On Sunday, a Syrian drone penetrated Israeli airspace, evading two Patriot anti-air interceptors and possibly an F-16 air-to-air missile in the process.
A spokesman for the Israeli military claimed that the Israeli Air Force detected the unarmed aerial vehicle (UAV) before it violated airspace over Golan Heights. The Air Force released a statement on July 17 saying that the vehicle was being tracked, but that three attempts to intercept it had failed.
“The aircraft was detected prior to entering the nation’s territory and was fully tracked by the Israel Air Force,” according to the statement. “From the initial investigation, it was found that three intercept attempts took place as per procedure. No hit of the target was identified.”
The circumstances surrounding the attempted intercepts and the kind of UAV are both being investigated.
“Today’s event was a glimpse of things to come in the event of a major conflict,” said Tal Inbar of the Fisher Institute for Strategic Air and Space Studies. Inbar feels that Sunday’s incident shows that Israeli skies aren’t as secure as the military thinks they are.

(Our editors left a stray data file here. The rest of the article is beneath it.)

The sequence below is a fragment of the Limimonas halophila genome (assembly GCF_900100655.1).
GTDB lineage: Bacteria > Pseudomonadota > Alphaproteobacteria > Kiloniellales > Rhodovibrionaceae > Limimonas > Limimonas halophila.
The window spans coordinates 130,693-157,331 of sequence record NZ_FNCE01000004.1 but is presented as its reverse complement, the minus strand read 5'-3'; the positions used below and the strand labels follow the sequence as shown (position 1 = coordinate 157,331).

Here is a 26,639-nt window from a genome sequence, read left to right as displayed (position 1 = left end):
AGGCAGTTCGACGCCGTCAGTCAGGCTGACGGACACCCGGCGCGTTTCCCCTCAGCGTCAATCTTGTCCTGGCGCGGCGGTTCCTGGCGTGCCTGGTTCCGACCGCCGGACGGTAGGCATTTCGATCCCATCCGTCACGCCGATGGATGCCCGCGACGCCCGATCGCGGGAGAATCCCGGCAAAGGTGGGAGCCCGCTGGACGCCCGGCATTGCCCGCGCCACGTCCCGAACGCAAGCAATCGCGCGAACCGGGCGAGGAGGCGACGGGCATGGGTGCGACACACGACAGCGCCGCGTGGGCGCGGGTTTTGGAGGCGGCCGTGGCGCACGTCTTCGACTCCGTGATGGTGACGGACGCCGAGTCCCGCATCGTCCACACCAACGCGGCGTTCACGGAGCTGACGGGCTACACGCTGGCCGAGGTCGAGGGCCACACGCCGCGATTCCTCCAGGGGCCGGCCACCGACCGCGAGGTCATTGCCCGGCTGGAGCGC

“In future conflicts, it will be a huge challenge for even the most advanced air defenses to discriminate from all the types of vehicles that will fill the skies,” he said. “When the skies will be full of incoming rockets, missiles and air breathing threats, and when our own Iron Dome and David’s Sling interceptors will be saturating the skies, it’s hard to imagine the Israel Air Force allocating manned aircraft to shoot down incoming UAVs.”
The task of securing Israel’s airspace falls to Wing 168, a ground-based system of the service’s integrated air-defense network that operates Patriot PAC-2 interceptors, and F-16 air defense fighters.
Prior to 2014, the Patriot missiles were junior partners to IAF troops in joint intercept missions against airborne attacks. In the summer of 2014, Wing 168 Patriot missiles intercepted three UAVs, destroying them in midair, one near the Syrian border and two from Gaza.